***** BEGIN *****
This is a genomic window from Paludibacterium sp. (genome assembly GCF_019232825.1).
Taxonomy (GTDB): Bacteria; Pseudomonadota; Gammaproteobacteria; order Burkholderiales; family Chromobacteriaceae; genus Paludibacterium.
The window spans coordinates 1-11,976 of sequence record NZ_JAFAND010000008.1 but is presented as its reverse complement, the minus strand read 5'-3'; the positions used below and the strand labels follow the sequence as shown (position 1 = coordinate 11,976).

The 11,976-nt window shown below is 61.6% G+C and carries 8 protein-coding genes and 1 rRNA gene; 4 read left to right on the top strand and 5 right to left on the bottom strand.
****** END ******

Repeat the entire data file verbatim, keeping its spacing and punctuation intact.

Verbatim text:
This is a genomic window from Paludibacterium sp. (genome assembly GCF_019232825.1).
Taxonomy (GTDB): Bacteria; Pseudomonadota; Gammaproteobacteria; order Burkholderiales; family Chromobacteriaceae; genus Paludibacterium.
The window spans coordinates 1-11,976 of sequence record NZ_JAFAND010000008.1 but is presented as its reverse complement, the minus strand read 5'-3'; the positions used below and the strand labels follow the sequence as shown (position 1 = coordinate 11,976).

The 11,976-nt window shown below is 61.6% G+C and carries 8 protein-coding genes and 1 rRNA gene; 4 read left to right on the top strand and 5 right to left on the bottom strand.